By on February 5, 2014


Honda has announced that the hybrid gas-electric version of the 2014 Civic is now available across the United States and that later this month the compressed natural gas powered Civic will join the lineup in 37 states. The hybrid is rated by the EPA at 44/47/45 city/highway/combined miles per gallon while the CNG Civic is rated at 31 mpg across the board. Prices start at $24,635 for the hybrid and $26,640 for the CNG model.

The natural gas powered Civic comes with a $3,000 fuel credit that can be used at Clean Energy refueling stations. Clean Energy is the largest network of CNG stations in the U.S. If you live in an area not served by Clean Energy, your Civic CNG will come with a $2,000 prepaid debit card that you can use at other CNG stations.

The Civic CNG will not be sold in Hawaii, Idaho, Iowa, Kansas, Kentucky, Maine, Montana, Nebraska, North Dakota, South Carolina, South Dakota, Vermont, West Virginia, Wyoming.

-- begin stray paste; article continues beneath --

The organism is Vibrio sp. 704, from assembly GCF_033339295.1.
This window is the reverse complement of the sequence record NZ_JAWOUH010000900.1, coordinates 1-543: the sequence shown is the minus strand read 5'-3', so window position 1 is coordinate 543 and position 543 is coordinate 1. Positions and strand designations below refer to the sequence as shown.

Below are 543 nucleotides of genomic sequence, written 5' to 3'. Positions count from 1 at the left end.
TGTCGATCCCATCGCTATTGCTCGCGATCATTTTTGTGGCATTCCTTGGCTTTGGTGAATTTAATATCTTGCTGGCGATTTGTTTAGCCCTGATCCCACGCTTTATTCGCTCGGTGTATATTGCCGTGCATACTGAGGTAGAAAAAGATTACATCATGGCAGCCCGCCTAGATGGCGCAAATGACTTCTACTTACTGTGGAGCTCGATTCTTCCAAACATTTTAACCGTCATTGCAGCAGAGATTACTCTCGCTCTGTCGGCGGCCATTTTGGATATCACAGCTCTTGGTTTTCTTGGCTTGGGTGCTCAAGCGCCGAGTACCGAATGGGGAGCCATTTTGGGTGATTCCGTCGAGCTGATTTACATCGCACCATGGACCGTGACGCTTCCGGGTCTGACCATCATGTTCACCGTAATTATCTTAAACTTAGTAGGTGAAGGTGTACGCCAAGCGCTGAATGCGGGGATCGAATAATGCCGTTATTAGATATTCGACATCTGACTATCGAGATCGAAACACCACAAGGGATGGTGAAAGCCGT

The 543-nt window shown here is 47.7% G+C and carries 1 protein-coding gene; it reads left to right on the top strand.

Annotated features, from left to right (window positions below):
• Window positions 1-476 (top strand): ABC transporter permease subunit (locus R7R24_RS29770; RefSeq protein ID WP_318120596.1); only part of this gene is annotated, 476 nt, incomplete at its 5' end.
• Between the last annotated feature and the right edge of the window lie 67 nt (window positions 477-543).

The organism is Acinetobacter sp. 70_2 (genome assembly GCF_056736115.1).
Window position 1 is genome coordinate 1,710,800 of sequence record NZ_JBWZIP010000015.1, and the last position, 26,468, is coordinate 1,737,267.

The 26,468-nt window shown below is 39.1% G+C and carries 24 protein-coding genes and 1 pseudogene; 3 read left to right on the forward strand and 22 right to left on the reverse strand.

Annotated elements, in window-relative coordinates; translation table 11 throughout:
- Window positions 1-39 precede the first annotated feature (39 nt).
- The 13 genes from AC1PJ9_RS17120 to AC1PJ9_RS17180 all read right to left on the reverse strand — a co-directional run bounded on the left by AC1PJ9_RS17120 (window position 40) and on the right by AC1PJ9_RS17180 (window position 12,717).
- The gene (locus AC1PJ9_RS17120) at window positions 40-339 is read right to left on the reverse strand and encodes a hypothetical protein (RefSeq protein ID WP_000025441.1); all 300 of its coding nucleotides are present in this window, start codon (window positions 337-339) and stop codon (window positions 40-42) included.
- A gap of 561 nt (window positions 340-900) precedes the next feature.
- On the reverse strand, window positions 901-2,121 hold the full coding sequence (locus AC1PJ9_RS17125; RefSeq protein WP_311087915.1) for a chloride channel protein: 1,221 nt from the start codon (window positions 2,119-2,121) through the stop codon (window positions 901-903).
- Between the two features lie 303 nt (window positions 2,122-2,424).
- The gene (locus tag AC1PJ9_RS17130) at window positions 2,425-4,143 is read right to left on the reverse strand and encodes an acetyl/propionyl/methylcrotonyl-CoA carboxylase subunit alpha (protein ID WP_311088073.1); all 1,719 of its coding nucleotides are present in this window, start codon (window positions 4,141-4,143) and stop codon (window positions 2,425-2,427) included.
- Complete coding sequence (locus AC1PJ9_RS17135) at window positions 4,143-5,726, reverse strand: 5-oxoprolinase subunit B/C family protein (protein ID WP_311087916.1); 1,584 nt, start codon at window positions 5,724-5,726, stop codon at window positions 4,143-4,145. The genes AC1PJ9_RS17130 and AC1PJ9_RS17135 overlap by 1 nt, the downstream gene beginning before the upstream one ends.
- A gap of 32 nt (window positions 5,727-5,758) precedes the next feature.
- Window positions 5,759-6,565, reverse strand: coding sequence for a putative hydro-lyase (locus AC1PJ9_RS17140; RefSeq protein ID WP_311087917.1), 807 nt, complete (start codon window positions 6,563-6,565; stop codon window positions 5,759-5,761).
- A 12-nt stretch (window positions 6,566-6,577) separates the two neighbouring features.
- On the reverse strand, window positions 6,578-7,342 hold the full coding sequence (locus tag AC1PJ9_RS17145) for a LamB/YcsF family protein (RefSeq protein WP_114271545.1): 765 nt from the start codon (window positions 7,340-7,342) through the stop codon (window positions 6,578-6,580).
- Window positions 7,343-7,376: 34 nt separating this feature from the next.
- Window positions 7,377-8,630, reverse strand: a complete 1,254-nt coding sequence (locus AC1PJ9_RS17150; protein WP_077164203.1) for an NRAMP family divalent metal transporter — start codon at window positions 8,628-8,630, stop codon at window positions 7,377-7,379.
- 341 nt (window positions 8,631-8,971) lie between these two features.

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22 Comments on “2014 Honda Civic Hybrid On Sale Across U.S., CNG Civic to be Offered in 37 States...”

  • avatar

    This is great to see but I don’t get why they don’t use the accord for this? Might actually be interested then, especially CNG.

  • avatar

    Can anyone explain why an individual would buy the CNG version? Is it purely green cred or is there something else to it? The hybrid seems vastly more appealing, useful, economical and resellable.

    For that matter, what’s the appeal to fleet managers? (The only Civic GX models I ever recall seeing were fleet cars.) Is there any used market, or do they all get scrapped?

    • 0 avatar

      Number 1 reason: $2 per “gallon” for CNG vs about $3.50/gal for gasoline. At 31 mpg combined, the CNG Civic cost $0.065/mile vs the hybrid at $0.078/mile.

      • 0 avatar